Soak saffron in hot water in a large bowl 5 minutes. Add yogurt, lime juice, garlic, salt, and spices. In India, red food coloring is often included; I leave this to your discretion.

Make a few shallow incisions in the paillards. This is to allow the marinade to penetrate. Put the chicken into the marinade, turning to coat. Cover and refrigerate for 2 hours or more, turning occasionally.

Heat the grill; the paillards take just a 2 to 3 minutes on each side. Serve with your chutney, rice pilaf, dal, and a salad.

I recommend a dry Gewerztraminer to go with this dish, lightly chilled, please. An Anderson Valley Handley vineyard would be perfect.

*To make Ghee (Indian clarified butter), heat 1/2 cup unsalted butter until it is boiling; reduce the heat to medium. A foam will appear and then disappear. The Ghee will be done when a 2nd foam forms on top of the butter, and the liquid turns golden. There will be brown solids in the bottom. Pour through cheesecloth into heatproof container. Store airfree; Ghee does not need refrigeration and will keep for a month.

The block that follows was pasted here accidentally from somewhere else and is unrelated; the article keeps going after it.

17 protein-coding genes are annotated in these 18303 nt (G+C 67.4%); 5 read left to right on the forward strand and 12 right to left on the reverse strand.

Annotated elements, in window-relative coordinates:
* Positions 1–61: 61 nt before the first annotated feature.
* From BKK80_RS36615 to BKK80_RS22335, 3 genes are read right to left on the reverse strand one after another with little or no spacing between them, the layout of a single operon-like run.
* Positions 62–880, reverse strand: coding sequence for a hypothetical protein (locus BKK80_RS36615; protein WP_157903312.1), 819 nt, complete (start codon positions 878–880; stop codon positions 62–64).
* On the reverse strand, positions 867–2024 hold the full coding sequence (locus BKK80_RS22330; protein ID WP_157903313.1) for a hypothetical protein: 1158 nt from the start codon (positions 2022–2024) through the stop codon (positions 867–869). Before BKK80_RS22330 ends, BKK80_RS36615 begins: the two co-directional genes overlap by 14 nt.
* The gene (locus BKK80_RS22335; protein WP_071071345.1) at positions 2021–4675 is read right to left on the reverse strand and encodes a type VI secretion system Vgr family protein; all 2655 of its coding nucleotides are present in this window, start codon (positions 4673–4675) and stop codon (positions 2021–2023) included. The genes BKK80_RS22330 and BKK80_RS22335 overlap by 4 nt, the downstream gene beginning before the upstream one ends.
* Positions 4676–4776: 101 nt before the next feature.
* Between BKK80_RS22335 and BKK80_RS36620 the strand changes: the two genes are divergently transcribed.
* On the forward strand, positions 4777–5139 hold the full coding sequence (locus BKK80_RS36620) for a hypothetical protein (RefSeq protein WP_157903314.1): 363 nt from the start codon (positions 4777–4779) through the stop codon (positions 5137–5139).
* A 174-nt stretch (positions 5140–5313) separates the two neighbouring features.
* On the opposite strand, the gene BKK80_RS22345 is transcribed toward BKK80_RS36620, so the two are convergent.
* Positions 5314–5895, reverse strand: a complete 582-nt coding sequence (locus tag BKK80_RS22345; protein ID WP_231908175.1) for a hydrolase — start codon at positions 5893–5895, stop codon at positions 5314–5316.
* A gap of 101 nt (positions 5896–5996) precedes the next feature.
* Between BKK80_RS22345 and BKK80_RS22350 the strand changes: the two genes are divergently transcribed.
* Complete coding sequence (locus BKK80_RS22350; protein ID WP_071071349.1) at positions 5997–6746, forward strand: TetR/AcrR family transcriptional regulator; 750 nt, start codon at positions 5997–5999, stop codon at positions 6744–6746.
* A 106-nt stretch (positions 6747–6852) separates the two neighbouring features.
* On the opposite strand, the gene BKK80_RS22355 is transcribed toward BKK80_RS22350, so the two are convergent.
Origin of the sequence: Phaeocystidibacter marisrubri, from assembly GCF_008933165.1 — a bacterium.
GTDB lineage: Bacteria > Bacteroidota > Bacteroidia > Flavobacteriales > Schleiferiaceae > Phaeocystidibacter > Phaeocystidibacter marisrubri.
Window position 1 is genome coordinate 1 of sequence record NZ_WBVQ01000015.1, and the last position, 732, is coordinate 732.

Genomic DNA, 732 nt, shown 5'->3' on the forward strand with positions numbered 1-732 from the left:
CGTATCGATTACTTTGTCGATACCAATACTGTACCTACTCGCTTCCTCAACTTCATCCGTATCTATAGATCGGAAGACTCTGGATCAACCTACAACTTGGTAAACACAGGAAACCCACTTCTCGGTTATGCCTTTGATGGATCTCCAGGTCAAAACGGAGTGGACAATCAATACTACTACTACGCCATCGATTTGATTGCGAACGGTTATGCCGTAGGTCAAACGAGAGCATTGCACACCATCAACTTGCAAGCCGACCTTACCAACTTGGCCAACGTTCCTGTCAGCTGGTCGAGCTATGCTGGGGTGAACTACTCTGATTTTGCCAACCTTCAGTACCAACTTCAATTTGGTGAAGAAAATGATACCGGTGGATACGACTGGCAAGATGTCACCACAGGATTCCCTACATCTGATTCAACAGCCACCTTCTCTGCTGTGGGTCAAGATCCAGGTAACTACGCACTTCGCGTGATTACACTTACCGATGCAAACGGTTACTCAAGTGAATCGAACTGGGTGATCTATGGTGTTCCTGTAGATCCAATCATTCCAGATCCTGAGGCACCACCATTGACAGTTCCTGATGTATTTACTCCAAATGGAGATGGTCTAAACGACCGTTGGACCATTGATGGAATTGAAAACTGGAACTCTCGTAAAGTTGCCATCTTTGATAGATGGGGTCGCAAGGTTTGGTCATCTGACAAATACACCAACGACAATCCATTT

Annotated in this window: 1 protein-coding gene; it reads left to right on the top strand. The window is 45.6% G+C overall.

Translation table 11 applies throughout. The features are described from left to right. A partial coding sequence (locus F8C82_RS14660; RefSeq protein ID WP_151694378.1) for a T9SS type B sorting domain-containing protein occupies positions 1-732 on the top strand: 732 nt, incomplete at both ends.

I recommend getting a copy of the out-of-print book: The Cooking of India: Foods of the World Time Life Series

Wednesday, June 9, 2010

Quick 'n Easy Slow Rise Crusty Bread in a Pot

 Slow and Easy Bread in a Pot adapted from Jacques
   Pepin Cooking Show, Fast Food My Way

This is the easiest bread with a good crust and chewy crumb that I have ever made.  I had to invest in a new non-stick pot, but I have been pleased with the results of this recipe, so it's worth it.  This bread can also be made in a heavy non-stick bundt pan; you will get lots of crust.

I plan to try this method of with other Artisan bread recipes and also try substituting whole wheat flour for part of the white.

                                                                 1 3/4 cups tepid water